When I first got a job teaching human evolution at Texas A&M University, I was scared. I had spent my adult life carefully avoiding people who believed that their religious beliefs trumped science. Especially my science, the science of human origins. This was easy at the liberal East Coast colleges I had gone to, where the mainstream beliefs were the same as my own.
I came to Texas A&M believing that the students would judge me not only because I was teaching human evolution, but because on top of that, I am clearly not from a Judeo-Christian religion. I’m a short, dark-skinned, darked-haired woman with a dot on her forehead. They may not know to identify me as a Hindu, or of Indian origin, but they would know I was “other”.
I have always believed that religion and science play different roles in society. The two do not need to agree with each other because they have nothing to do with each other. Faith is by definition something that does not and should not need to be proven; scientific research is by definition something that is achieved by questioning, exploring, experimenting, observing and challenging. Science should not attempt to interfere with articles of faith but neither should religion try to supplant scientific research and make conclusions about natural phenomena.
But my role as a scientist is not why I have always been offended by the creationism-evolution debate in this country. It is because, as a member of a religious minority, it bothers me that one subsection of one religion believes that their creation myth trumps all others. Growing up, I resented Biblical creationists for espousing views that implicitly meant that their religious text superceded mine, and those of thousands of other religions around the world. My religious beliefs as a Hindu were not just wrong but irrelevant, while theirs could explain all of the natural world and should therefore replace modern science. I probably went into paleoanthropology in part because I wanted to do my part to make them mad. And I wanted no part of any dialogue between creationists and evolutionists—it only validated their invalidation of me.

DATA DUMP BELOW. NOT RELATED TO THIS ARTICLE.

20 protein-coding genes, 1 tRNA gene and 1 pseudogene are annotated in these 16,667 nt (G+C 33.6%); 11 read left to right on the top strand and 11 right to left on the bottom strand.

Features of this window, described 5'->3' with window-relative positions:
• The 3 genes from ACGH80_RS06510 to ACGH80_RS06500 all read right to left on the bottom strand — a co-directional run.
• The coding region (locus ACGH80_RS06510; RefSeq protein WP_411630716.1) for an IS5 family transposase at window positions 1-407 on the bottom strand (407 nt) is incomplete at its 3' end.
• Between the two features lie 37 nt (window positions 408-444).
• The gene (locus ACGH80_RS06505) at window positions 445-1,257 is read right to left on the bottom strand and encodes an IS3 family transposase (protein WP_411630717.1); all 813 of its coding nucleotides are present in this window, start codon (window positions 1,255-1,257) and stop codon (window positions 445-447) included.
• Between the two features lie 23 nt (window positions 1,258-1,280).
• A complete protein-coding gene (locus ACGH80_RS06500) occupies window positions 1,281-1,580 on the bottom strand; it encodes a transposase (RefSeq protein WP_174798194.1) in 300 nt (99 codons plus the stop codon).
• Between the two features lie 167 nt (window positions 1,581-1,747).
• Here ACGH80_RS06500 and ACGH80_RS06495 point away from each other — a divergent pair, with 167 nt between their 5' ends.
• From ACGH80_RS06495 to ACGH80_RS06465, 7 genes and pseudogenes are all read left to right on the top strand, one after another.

But four years ago, I decided to take the job teaching human evolution at Texas A&M because I felt I had something to teach, but also something to learn. Though I was born and raised in the US, I had spent my life traveling around the world. I got a Ph.D. in anthropology and could accept so many other ways of viewing the world, yet I realized I couldn’t even relate to people in certain parts of my own country.
One thing I have learned since coming here is that, just as I was afraid of leaving my community and the people who saw the world the same way as me, so too are the people who accept the story of Biblical creation not inclined to abandon everything that has been taught to them by the people whom they trust the most, beliefs held by their entire community. And I have learned that it is not for me to tell them that they must turn away from those things, toward the truths that I am telling them. It is a choice, and a risk, that they should only take if they want, just as I took by moving to a conservative town in Texas from a big East Coast metropolis.
I have come to believe that the conflict between religion and science is not going to be resolved by scientists professing their faith, nor by religious people abandoning theirs. And it is certainly not going to be resolved by debating a concept of faith against a concept of facts.
It is a different dialogue—one that happens between any two people with different worldviews, whether they are married and living in the same house or strangers living in two different countries. It is a dialogue that begins with a question that lies at the heart of anthropological research: “Why do you believe what do you believe?”
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